U.S. Senator Ben Cardin (D: MD) stopped by the Richard R. Clark Senior Center in La Plata on Friday and spoke with Charles County seniors, answered questions and enjoyed a lunch of chili.
Senator Cardin also provided literature regarding the benefits of The Patient Protection and Affordable Care Act and its immediate impact. Today seniors must pay 20 percent of the cost of many preventive services. The Patient Protection and Affordable Care Act will eliminate deductibles, co-payments, and other cost sharing for preventive care, and provide free annual wellness check-ups for all seniors, including 741,000 Marylanders, this year.
The room was packed with interested seniors listening to the Senator explain how the new health reform law will help. He assured the audience that “an overwhelming amount of providers will accept Medicaid and Medicare.”
It was clear that health care was not the only thing on their minds. The first question was about ending the war in Iraq and the possibility of cutting war spending. Senator Cardin was clear that, with the Iraq campaign coming to an end, he was not in favor of that war and it was a distraction.
He noted that in Afghanistan initially there was no choice but to engage, but the United States is now spending $120 billion a year there. He said, “There are mainly tribal problems with the Taliban in Afghanistan. It’s not clear why we still have a large presence. The government is corrupt and Bin Laden has been killed. The real problem is Pakistan. It’s time for our troops to come home.”
Senator Cardin wants to do everything he can to support the troops in battle and with services once they come home. But he emphasized that it is time for the Afghani troops to step up and take over the internal security of their own country. The audience voiced concern that this may lead to more terrorism. “We will continue to go after terrorism where we find it. We are not talking about abandoning our war on terror.”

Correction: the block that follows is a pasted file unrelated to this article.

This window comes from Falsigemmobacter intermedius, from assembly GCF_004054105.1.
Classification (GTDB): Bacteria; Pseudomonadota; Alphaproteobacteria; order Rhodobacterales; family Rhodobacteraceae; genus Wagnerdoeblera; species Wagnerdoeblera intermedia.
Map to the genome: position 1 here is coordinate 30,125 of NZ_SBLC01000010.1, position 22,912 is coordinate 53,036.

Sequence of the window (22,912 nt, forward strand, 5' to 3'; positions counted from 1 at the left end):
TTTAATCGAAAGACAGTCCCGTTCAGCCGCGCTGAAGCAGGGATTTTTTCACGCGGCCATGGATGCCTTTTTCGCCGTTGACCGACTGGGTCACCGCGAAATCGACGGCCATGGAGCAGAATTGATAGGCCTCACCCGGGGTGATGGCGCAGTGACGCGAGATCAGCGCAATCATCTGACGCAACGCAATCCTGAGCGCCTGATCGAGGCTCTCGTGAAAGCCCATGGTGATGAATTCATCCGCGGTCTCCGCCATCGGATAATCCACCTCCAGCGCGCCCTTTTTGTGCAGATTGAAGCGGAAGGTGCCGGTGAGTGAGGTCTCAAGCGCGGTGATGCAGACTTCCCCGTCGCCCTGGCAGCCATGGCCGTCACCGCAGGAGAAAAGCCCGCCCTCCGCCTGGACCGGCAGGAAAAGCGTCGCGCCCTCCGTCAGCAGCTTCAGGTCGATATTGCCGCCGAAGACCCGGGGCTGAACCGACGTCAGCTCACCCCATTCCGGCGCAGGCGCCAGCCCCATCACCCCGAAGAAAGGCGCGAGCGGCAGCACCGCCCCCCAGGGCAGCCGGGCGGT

After a question about Veterans benefits, Cardin noted that when the Vietnam veterans came home, the country didn’t take care of them, but that lessons have been learned. “That was the worst chapter in American history; we are now using WW II as a model. Our troops need economic help, health care, and a society that welcomes them home.”
Also the funding for the Elder Americans Act received considerable attention. He promised to do everything he can to protect the funding, “85 percent of the funding goes to institutional care, seniors don’t want to go into institutions. Centers such as these keep seniors healthy and active.”
After lunch, during a one-on-one session with the Bay Net, Cardin talked about the economy. He said there are too many people who can’t find jobs. The country is creating jobs but hasn’t turned the corner, he said. Growing the job market is a challenge now, he said, because government stimulus funding has been turned off.
Regarding the partisanship in Washington, Cardin said he was encouraged that Speaker Boehner signaled that he wants a deal in the next month. “I believe the government will raise the debt ceiling because no one will ever allow this County’s credit to be jeopardized. I believe that it will be done in the month of June or latest the middle of July. We will get it done way before the August deadline to prevent any consequences,” he said.
Over all, Senator Cardin expressed confidence in the government process. As Senator Cardin continues to meet with constituents throughout Maryland as he seeks a second six-year term in next year’s election, his and President Obamas re-election chances may hinge on an improving economy.